Some key things to look for if you think your molly fish might be pregnant include:

  • You may see a change in behavior, such as slower movements
  • Some mollies will seek hiding spots, such as in taller weeds
  • In some cases, the molly may become more aggressive to their tankmates
  • On lighter colored molly fish, you may see a dark triangular spot near the anal vent, called the gravid spot
  • This spot will become bigger and the birth date approaches
  • You should notice a fuller figure in your mollies as their stomachs stretch out
  • In some very lightly colored mollies, you can even see the eyes on their fry through their translucent stretched skin
  • A black line will appear on their bellies, though it will not be visible on darker fish

Generally, you should see a couple of days of courtship between the male and female mollies. You might see them chasing each other around the tank, and in some cases, there may be some signs of aggression between the two.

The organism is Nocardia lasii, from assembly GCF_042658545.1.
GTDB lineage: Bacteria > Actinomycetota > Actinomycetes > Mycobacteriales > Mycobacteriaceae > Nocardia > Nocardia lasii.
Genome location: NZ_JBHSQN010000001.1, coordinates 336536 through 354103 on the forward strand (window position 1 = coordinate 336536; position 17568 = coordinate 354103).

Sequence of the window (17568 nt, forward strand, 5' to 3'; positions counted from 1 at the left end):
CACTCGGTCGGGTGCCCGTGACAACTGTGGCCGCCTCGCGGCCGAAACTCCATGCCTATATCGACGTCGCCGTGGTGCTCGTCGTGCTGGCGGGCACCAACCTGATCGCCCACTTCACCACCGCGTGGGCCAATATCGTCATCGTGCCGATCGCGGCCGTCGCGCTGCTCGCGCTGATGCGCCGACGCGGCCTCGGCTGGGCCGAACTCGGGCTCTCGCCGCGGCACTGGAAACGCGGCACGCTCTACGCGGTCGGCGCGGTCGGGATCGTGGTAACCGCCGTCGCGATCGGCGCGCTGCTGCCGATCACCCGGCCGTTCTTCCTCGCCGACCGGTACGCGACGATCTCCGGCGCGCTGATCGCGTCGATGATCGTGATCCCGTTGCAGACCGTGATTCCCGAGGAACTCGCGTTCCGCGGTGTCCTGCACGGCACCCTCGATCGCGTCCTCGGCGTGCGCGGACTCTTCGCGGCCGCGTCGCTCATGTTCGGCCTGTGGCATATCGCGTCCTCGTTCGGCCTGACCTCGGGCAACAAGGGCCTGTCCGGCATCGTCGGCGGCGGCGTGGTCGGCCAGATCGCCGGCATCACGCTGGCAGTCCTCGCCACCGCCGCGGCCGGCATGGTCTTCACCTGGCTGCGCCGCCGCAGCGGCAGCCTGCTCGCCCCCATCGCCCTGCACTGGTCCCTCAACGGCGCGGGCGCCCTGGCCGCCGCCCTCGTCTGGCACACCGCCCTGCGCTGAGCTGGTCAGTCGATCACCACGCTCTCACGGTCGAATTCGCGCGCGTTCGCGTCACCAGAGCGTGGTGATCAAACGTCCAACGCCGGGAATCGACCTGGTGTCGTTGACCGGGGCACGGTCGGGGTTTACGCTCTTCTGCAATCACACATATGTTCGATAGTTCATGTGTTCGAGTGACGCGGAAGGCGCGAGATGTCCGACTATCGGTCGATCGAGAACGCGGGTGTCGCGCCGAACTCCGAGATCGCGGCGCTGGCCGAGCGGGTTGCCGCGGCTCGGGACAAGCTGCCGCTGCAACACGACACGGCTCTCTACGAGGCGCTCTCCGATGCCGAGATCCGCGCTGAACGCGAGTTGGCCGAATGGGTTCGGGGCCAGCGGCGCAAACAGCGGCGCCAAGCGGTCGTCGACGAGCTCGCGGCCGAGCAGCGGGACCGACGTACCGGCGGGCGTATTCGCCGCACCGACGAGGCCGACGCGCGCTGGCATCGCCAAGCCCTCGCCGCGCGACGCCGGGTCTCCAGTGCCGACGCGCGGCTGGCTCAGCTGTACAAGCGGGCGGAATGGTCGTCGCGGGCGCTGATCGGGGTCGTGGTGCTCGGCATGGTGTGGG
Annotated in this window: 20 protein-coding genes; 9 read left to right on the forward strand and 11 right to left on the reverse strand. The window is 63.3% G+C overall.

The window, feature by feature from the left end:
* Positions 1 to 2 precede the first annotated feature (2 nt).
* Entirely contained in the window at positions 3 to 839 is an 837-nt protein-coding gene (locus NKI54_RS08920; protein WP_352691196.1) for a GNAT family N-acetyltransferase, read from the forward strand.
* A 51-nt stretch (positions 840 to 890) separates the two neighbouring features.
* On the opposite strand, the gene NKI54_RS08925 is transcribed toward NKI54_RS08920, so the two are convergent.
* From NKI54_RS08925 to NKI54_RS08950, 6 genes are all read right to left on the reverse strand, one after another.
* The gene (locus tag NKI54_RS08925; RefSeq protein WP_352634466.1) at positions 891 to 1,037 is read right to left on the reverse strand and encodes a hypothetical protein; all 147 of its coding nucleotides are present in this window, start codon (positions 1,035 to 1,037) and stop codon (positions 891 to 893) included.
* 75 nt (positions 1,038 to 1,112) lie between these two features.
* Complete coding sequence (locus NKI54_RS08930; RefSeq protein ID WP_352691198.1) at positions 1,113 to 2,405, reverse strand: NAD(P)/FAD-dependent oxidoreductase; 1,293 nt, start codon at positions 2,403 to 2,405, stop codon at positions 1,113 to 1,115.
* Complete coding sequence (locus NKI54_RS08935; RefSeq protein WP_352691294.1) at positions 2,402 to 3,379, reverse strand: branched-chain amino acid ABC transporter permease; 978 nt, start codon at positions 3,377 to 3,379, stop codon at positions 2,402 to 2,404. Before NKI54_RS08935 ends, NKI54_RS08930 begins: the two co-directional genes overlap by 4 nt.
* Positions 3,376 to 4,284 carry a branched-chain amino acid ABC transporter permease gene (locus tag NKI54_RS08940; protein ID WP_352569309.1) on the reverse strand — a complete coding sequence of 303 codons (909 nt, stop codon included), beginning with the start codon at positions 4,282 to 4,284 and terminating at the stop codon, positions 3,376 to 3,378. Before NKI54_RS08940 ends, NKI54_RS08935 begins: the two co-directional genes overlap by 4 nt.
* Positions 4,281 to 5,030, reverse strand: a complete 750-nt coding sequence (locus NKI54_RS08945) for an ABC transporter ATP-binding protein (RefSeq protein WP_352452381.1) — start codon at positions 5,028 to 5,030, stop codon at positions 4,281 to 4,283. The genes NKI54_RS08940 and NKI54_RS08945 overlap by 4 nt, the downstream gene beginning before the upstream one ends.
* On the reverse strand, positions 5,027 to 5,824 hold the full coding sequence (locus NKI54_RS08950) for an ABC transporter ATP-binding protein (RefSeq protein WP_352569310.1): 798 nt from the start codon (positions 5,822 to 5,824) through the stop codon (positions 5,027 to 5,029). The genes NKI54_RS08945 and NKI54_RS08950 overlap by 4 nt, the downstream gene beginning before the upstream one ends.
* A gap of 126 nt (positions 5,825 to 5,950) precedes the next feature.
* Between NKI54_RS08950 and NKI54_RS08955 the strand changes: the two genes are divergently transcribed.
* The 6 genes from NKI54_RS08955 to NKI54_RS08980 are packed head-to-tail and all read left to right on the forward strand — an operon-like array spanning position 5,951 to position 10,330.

Once the male has deposited its sperm, the female will fertilize the egg. This begins an average 30 day gestation period. However, it has been known to be slightly shorter or longer. For example, the Dalmation molly is pregnant for 50-70 days and gives birth to grown young fish that do not need to be kept separate.

During this 30 day period, it is normal to see your molly fish start to slow down. Although in some situations, this will only be just before birth.

Signs Your Molly Is Close to Giving Birth

Regardless of their movements in the weeks leading up to the birth, your mollies will significantly slow down in the days before giving birth. At this point, you should be able to visually inspect the gravid spot. It will be quite dark and much larger.

The belly should be rounded, full, and in lighter species, quite translucent. At this point, the eyes on their fry should be visible.

It is at this point that you might begin to see aggressive behavior from your mollies. Though they will generally seek out a hiding spot, you may find that they become aggressive should another fish come near their hiding spot.

At this point, if possible, you should try to separate your molly fish from others in the tank. This will prevent the aggressive behavior and ensure that the pregnant, slow-moving molly can still feed.

In the video below, you can see how to set up a breeder box, including plants: